"I've tried to carry my poetry as far as I could, to dwell on the ugly as fully, as far, and as long, as I could stomach it. Probably more than most poets I have included in my work the unpleasant because I think if you are ever going to find any kind of truth to poetry it has to be based on all of experience rather than on a narrow segment of cheerful events."
Here his young self reads 'The Bear'.
He does not consider himself a 'nature poet' though:
"I don't recognize the distinction between nature poetry and, what would be the other thing? Human civilization poetry? We are creatures of the earth who build our elaborate cities and beavers are creatures of the earth who build their elaborate lodges and canal operations and dams, just as we do…Poems about other creatures may have political and social implications for us."
The children intrude themselves into his most private moments: 'After Making Love, We Hear Footsteps'.
With this more meditative stance Kinnell remains ever compassionate and, like Keats long before him, focusses on the transience of things and how their passing impacts on his everyday existence. He recognises the importance of bearing witness and being seen to do so:
"It's the poet's job to figure out what's happening within oneself, to figure out the connection between the self and the world, and to get it down in words that have a certain shape, that have a chance of lasting."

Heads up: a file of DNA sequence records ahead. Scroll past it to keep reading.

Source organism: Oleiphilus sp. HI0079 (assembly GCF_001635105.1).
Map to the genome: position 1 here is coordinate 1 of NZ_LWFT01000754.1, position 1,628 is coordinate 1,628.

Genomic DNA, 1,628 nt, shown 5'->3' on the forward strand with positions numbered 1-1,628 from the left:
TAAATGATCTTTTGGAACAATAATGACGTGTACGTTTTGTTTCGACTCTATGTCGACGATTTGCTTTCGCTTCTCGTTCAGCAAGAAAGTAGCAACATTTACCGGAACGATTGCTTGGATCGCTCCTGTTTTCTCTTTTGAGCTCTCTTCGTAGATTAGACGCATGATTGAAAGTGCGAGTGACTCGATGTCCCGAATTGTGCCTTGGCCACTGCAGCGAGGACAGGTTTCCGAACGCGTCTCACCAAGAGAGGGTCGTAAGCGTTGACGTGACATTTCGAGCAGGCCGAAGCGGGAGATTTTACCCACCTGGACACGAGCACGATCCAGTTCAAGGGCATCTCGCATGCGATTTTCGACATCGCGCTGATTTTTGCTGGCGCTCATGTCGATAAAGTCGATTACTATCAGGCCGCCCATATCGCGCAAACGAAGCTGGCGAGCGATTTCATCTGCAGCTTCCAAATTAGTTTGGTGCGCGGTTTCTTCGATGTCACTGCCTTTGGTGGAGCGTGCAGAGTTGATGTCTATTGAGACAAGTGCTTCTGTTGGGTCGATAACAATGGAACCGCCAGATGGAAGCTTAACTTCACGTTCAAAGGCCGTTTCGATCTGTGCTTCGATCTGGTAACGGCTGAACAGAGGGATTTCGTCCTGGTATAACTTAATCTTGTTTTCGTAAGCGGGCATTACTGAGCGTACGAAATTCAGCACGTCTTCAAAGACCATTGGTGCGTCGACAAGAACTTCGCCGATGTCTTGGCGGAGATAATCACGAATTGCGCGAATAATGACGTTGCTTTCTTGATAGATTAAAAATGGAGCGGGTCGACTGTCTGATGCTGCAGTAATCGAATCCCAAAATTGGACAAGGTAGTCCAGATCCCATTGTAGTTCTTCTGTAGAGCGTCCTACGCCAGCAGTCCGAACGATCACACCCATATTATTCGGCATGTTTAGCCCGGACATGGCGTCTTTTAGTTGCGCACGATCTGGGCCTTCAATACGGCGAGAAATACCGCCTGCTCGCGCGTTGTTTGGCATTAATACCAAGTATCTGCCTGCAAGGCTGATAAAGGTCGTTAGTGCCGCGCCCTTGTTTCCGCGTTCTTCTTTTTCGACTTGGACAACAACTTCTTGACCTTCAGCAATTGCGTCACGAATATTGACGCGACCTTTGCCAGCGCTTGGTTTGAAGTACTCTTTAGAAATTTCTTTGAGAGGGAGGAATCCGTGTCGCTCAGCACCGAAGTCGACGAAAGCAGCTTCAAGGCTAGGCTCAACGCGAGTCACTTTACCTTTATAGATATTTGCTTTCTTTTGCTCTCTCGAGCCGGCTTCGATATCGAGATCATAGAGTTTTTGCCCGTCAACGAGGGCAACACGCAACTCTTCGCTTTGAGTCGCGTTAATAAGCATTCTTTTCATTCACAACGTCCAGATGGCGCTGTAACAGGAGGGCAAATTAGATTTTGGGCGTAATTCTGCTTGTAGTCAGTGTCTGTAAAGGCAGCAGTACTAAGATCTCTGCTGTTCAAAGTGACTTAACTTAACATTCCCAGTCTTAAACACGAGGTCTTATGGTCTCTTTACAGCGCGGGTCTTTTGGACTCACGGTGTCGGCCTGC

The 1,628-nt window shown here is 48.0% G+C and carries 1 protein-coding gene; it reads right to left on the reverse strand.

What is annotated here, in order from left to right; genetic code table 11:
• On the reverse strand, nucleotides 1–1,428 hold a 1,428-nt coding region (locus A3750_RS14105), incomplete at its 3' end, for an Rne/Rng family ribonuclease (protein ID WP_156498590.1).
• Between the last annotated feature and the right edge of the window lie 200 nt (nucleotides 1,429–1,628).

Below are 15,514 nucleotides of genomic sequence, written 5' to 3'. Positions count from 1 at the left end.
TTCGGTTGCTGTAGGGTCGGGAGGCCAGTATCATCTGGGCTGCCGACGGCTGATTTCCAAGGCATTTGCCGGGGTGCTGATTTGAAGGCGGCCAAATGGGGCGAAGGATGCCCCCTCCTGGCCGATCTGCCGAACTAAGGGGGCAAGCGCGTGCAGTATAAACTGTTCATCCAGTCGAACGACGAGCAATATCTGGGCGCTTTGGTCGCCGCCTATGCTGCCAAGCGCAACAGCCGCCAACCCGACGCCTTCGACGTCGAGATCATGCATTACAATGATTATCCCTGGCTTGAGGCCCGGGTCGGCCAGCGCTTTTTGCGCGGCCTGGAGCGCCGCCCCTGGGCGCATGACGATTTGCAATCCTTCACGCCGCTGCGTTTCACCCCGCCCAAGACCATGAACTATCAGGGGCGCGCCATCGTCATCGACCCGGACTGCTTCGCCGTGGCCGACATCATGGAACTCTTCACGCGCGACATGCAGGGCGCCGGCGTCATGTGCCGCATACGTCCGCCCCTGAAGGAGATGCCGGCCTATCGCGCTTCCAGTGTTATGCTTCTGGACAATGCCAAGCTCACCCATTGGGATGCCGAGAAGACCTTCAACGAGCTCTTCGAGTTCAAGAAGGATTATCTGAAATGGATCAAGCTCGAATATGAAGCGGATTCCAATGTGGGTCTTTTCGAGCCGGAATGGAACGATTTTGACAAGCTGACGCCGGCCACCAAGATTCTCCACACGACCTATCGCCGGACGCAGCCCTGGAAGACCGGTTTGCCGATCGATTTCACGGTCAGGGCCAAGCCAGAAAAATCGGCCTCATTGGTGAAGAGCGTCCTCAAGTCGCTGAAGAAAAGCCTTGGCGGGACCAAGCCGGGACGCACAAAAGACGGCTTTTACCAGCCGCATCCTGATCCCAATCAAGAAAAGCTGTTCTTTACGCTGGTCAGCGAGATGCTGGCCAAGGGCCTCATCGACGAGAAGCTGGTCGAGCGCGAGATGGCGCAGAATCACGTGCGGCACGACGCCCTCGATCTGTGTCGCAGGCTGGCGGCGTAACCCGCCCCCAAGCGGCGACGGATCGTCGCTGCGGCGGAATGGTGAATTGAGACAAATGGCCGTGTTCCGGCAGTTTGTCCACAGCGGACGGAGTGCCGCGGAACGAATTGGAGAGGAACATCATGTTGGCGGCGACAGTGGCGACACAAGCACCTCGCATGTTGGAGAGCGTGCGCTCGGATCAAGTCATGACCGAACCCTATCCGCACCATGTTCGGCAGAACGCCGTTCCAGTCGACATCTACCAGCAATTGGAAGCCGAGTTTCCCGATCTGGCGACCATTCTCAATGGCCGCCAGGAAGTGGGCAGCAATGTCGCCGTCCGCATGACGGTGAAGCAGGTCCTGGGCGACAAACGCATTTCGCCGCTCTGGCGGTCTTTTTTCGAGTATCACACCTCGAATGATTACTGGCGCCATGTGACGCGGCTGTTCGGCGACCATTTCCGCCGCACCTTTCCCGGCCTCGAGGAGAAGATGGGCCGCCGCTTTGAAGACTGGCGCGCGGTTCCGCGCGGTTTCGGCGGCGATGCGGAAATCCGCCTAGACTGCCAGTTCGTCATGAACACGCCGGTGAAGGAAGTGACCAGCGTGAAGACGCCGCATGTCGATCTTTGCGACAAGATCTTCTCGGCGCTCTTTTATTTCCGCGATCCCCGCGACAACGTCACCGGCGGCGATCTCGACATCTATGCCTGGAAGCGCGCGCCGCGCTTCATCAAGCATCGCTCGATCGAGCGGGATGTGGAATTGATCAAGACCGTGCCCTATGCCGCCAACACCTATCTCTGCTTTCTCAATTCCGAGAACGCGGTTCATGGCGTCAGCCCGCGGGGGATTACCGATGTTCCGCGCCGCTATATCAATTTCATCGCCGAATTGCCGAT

The weight and wisdom of words well placed can make us feel connected to something within and beyond ourselves; to a greater society. Poetry's balm might even help us towards humility and understanding; our feelings and failings endorsed when the penny drop moments are articulated well for us; they connect us to the ground and to each other. Although more than ever it's a dog eat world I hope that we have moved beyond 'survival of the fittest'; it's not the strengths that bind us; it's the weaknesses; we recognise our vulnerabilities in others and love them for it.
Mmm, I need to step down from the pulpit and get back on topic: words and music as epitaphs...
It wouldn't be hard to imagine 'Promissory Note' as the world's favourite eulogy.
There is a heartbreaking urgency to these simple words, written for Galway Kinnell's wife Bobbie:
If I die before you
which is all but certain
then in the moment
before you will see me
become someone dead
in a transformation
as quick as a shooting star’s
I will cross over into you
and ask you to carry
not only your own memories
but mine too until you
too lie down and erase us
both together into oblivion.